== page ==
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  1. Default

    Or, actually, I could break that initial mileage up into two days, 900 miles a day. I mean, the 1800 straight provides a lot of flexibility as to where and when I can rest. If I have a destination halfway there, I have to pretty much reach that point to sleep. Truck stops are everywhere and provide good places for naps and/or breaks.

    What are the limits on truck drivers? I read something about 11 or 12 hours daily? Is there a mileage limit? I'd be curious to know.

  2. #12
    Join Date
    May 2003
    Green County, Wisconsin

    Default Why you're playing chicken

    Truckers in the US are allowed to drive about 11 hours a day, which works out to about 600 miles. Actually, truckers in Europe are actually allowed to drive even less because of the research which shows that your driving abilities and skill start to fall off dramatically after about 8-9 hours on the road.

    Your current plan has you driving 50% more per day than what American professional drivers are allowed to drive, and basically double that 8-9 hour guideline for those first two day.

    Yes, you have dialed back the most extremely insane of your plans, and we appreciate that. However, you are still laying out a plan that is simply put, dangerous to yourself and others on the road. Saying you'll be safe while doing such a drive is really no different than saying you plan to be safe while driving drunk. If you think that's harsh, well, sometimes reality is.

    Like I said, we can't stop you from pushing yourself way beyond what has been shown time and again to be safe, but we do ask that you ask yourself why you think you aren't affected by those biological factors and why you think you can safely do vastly more than what professional drivers are allowed to do.

  3. #13
    Join Date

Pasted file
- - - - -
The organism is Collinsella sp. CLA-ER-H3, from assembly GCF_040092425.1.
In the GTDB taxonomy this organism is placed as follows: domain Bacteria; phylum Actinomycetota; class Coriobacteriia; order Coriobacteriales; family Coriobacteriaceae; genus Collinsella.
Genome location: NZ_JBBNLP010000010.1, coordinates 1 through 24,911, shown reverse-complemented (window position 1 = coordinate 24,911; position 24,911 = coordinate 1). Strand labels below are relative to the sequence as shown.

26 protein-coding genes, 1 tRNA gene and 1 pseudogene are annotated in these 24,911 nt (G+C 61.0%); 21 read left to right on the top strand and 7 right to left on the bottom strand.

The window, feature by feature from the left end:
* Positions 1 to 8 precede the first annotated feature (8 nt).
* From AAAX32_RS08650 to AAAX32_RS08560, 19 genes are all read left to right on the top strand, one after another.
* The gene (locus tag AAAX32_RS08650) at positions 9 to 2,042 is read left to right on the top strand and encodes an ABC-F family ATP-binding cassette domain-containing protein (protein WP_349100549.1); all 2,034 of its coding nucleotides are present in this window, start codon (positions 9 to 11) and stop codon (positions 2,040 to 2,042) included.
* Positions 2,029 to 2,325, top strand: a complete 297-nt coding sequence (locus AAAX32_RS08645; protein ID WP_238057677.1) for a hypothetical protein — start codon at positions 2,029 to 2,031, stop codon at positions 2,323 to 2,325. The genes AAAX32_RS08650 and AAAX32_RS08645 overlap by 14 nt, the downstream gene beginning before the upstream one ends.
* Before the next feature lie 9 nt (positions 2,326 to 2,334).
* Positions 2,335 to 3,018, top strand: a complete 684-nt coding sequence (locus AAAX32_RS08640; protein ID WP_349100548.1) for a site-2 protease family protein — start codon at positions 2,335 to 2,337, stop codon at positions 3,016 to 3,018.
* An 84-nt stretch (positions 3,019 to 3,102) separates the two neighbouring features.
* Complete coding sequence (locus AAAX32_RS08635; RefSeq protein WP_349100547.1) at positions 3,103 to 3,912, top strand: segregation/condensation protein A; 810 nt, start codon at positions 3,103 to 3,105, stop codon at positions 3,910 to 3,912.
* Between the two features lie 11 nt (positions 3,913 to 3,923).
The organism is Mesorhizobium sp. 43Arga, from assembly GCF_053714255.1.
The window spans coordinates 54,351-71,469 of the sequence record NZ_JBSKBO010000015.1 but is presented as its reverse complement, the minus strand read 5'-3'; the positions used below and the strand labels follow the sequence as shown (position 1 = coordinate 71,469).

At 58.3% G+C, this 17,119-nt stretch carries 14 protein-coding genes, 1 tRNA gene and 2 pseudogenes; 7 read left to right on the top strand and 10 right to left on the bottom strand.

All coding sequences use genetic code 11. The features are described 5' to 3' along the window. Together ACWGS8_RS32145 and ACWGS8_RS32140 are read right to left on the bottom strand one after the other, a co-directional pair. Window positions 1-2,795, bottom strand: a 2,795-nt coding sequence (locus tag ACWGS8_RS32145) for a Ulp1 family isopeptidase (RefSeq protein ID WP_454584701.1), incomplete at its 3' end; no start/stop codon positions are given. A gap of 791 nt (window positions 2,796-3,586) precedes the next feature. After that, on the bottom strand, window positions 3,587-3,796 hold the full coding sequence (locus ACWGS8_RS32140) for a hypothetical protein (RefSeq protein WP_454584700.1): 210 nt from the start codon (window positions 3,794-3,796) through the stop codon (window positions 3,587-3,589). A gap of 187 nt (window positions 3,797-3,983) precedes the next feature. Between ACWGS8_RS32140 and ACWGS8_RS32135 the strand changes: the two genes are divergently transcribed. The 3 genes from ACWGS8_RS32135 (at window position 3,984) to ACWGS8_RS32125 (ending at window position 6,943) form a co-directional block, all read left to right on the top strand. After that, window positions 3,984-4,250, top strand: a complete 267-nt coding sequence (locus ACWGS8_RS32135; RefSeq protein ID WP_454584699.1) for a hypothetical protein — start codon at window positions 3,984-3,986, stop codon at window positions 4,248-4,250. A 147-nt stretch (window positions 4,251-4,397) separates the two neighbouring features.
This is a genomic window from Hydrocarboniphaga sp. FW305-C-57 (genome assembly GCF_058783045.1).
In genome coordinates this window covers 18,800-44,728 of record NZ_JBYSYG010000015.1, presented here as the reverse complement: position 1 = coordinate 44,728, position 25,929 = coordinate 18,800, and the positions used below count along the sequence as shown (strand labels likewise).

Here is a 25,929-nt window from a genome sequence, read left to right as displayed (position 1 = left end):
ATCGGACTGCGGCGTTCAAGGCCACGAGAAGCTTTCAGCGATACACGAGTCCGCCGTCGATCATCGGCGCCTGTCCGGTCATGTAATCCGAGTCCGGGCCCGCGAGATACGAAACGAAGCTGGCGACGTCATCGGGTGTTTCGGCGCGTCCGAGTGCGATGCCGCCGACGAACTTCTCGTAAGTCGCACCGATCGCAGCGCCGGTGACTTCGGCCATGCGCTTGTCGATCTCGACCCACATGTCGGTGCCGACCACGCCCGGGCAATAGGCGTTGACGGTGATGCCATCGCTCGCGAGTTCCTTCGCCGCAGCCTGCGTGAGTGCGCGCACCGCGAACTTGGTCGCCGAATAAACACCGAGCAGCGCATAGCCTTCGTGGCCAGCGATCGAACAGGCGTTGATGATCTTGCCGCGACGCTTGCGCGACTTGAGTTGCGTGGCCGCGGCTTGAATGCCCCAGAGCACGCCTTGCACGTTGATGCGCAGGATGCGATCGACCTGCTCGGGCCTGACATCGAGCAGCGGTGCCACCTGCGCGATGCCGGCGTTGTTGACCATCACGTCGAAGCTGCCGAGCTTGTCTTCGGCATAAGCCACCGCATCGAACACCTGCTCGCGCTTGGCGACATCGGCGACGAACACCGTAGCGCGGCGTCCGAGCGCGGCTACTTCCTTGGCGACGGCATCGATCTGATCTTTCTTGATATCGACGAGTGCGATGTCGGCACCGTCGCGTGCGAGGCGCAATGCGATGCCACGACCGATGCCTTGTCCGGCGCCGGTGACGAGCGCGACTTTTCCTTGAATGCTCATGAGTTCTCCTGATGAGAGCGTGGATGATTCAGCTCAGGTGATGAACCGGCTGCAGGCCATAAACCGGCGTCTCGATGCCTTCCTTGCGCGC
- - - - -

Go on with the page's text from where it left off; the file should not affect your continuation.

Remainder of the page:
Mar 2005
    Tucson, AZ

    Default Legal Limits

    From Wikipedia:

    "In the United States, the Hours of Service (HOS) of commercial drivers are regulated by the FederalMotor Carrier Safety Administration (FMCSA). Commercial motor vehicle (CMV) drivers are limited to 11 cumulative hours driving in a 14-hour period, which must then be followed by a rest period of no less than 10 consecutive hours. Drivers employed by carriers in "daily operation" may not drive more than 70 hours within any period of 8 consecutive days."

    If you think that you can safely drive 900 miles in 11 hours, or that you are immune to the deleterious effects that these regulations are in force to prevent, or that just because these regulations don't apply to you they have no merit, then you are only deceiving yourself. As Michael pointed out, just because you have taken risks (and put uncounted innocent people at risk) in the past is NO guarantee that you will get away with it again.

    And I'm sorry, but relying on your impaired judgement to tell you when your judgement is impaired is simply illogical.


    Last edited by AZBuck; 03-30-2010 at 08:18 PM. Reason: Added final thought

  4. Default

    I hope you two are advising all road tripping motorcyclists not to ride motorcycles...they're very dangerous as well. Sheesh! Anyway, as I said you have certainly caused me to reevaluate parts of my trip, and for that I am grateful.

  5. #15
    Join Date
    May 2003
    Green County, Wisconsin


    Riding a motorcycle responsibly doesn't put other people's lives in danger - Its very sad that you think reckless behavior like driving drunk or driving tired that endangers the lives of everyone else on the road is even comparable.

  6. #16
    Join Date
    Jul 2007
    South of England.

    Default Actually, they are not !

    Quote Originally Posted by doctorcherokee View Post
    I hope you two are advising all road tripping motorcyclists not to ride motorcycles...they're very dangerous as well.